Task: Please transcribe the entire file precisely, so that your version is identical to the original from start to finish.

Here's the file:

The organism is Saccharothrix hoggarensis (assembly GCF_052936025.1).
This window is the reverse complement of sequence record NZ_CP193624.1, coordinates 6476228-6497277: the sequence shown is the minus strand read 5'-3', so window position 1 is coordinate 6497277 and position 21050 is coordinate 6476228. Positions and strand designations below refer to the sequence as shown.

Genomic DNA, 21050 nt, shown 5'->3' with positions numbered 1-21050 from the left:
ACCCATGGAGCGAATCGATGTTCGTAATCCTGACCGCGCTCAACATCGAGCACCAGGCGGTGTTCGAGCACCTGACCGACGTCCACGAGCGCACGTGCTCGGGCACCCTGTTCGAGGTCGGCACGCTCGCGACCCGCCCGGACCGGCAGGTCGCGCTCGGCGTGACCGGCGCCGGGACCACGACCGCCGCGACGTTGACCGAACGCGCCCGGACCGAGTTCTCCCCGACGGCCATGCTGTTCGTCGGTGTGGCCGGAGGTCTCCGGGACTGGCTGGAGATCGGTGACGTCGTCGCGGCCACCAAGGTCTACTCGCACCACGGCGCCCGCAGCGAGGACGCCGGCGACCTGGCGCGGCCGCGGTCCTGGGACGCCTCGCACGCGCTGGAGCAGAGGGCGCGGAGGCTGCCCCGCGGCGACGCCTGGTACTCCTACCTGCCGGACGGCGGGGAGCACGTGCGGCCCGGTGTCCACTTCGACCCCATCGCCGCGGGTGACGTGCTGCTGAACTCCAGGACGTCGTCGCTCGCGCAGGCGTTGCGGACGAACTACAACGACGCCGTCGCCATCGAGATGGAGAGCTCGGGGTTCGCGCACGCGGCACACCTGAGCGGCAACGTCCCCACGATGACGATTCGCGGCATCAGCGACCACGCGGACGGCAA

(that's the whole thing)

The organism is Saccharothrix hoggarensis (assembly GCF_052936025.1).
This window is the reverse complement of sequence record NZ_CP193624.1, coordinates 6476228-6497277: the sequence shown is the minus strand read 5'-3', so window position 1 is coordinate 6497277 and position 21050 is coordinate 6476228. Positions and strand designations below refer to the sequence as shown.

Genomic DNA, 21050 nt, shown 5'->3' with positions numbered 1-21050 from the left:
ACCCATGGAGCGAATCGATGTTCGTAATCCTGACCGCGCTCAACATCGAGCACCAGGCGGTGTTCGAGCACCTGACCGACGTCCACGAGCGCACGTGCTCGGGCACCCTGTTCGAGGTCGGCACGCTCGCGACCCGCCCGGACCGGCAGGTCGCGCTCGGCGTGACCGGCGCCGGGACCACGACCGCCGCGACGTTGACCGAACGCGCCCGGACCGAGTTCTCCCCGACGGCCATGCTGTTCGTCGGTGTGGCCGGAGGTCTCCGGGACTGGCTGGAGATCGGTGACGTCGTCGCGGCCACCAAGGTCTACTCGCACCACGGCGCCCGCAGCGAGGACGCCGGCGACCTGGCGCGGCCGCGGTCCTGGGACGCCTCGCACGCGCTGGAGCAGAGGGCGCGGAGGCTGCCCCGCGGCGACGCCTGGTACTCCTACCTGCCGGACGGCGGGGAGCACGTGCGGCCCGGTGTCCACTTCGACCCCATCGCCGCGGGTGACGTGCTGCTGAACTCCAGGACGTCGTCGCTCGCGCAGGCGTTGCGGACGAACTACAACGACGCCGTCGCCATCGAGATGGAGAGCTCGGGGTTCGCGCACGCGGCACACCTGAGCGGCAACGTCCCCACGATGACGATTCGCGGCATCAGCGACCACGCGGACGGCAA